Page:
Starbucks is changing its pastry menu and expanding lunch
01/16/2014 12:00 PM
01/16/2014 11:59 AM
Starbucks stores in the Sacramento area will soon stock a new line of baked goods as the coffee-centric chain continues to roll out its line of baked goods under the La Boulange brand. Starbucks acquired the San Francisco bakery in June 2012. Also, the company intends to roll out a menu of hot and cold sandwiches from La Boulange, to go on sale nationwide as early as this fall.
“Of the 600-plus stores I (oversee), 230 of them (including those in the Greater Sacramento area) will have the new (line of baked goods) by Jan. 28,” said Sarah Meadows, Starbucks’ food business partner for Northern California. “The other 400 throughout Northern California have had the new (line) for a year. By September, we should have 7,000 stores nationwide with these products.”
The baked goods include classic and almond croissants, muffins, scones, pastries, loaf cakes and cookies.
“I tasted all of them, and I also tasted (all the items on) our new lunch platform, which is still in the testing phase,” Meadows said. “We’re (testing) a beef brisket with cheddar and smoked onions sandwich that’s to die for. (Also) a grilled cheese sandwich on whole wheat bread and at least six others.”
Part of the testing includes customizable sauces, such as tomato-pesto, chimichurri and barbecue.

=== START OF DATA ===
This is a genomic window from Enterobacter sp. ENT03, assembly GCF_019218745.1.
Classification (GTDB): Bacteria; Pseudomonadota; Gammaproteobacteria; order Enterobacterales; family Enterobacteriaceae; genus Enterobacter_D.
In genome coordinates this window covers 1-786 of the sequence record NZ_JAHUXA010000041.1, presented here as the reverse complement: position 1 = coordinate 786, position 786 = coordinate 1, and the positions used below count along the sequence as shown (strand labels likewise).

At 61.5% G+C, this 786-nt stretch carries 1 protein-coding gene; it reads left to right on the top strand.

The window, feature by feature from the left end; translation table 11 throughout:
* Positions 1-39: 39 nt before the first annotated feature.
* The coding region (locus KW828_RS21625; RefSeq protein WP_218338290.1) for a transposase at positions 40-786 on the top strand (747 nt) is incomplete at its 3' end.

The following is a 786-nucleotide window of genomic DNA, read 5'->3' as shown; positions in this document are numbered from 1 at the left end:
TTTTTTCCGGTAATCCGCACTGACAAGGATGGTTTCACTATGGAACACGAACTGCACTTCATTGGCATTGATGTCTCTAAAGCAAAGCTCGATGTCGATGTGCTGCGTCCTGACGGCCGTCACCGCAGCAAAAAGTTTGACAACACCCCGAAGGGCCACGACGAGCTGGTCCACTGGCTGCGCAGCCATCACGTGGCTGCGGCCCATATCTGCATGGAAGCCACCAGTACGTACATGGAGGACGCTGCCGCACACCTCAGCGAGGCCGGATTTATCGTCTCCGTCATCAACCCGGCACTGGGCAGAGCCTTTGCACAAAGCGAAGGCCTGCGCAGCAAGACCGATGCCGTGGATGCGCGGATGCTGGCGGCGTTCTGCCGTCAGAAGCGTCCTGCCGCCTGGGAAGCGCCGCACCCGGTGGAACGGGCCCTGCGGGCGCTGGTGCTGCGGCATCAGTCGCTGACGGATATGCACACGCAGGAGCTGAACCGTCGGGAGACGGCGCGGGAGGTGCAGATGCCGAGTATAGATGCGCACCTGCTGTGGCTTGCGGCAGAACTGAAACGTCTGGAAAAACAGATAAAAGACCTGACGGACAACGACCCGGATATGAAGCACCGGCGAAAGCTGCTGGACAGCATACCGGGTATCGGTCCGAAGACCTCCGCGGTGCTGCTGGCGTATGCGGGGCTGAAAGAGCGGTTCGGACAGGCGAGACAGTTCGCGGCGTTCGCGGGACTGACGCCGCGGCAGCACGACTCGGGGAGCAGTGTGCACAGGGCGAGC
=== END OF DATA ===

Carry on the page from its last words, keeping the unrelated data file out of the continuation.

Sounds like Starbucks is becoming a restaurant chain. “We’re always looking to find what customers want, and they have asked us for more lunch options — options that change and are new, and not the same old thing,” Meadows said. “We are keeping up with the times.”
“The key is to make Starbucks a regular lunch destination,” said Holly Shafer, a Starbucks spokeswoman. “We want Starbucks to be on our customers’ lunch rotation lists.”
Walk into any Starbucks store and it’s soon obvious the hard-working staffers already spend a lot of time heating bagels, breakfast sandwiches and panini in microwave ovens. Won’t the additional duty of preparing more sandwiches slow the flow?
“From a speed-of-service perspective, we’re constantly looking at increasing equipment and labor, if needed, to support the customer and the partner experiences,” Meadows said. “Many stores have doubled their oven count and/or are scheduling their labor differently to assure that people are in the right places.”
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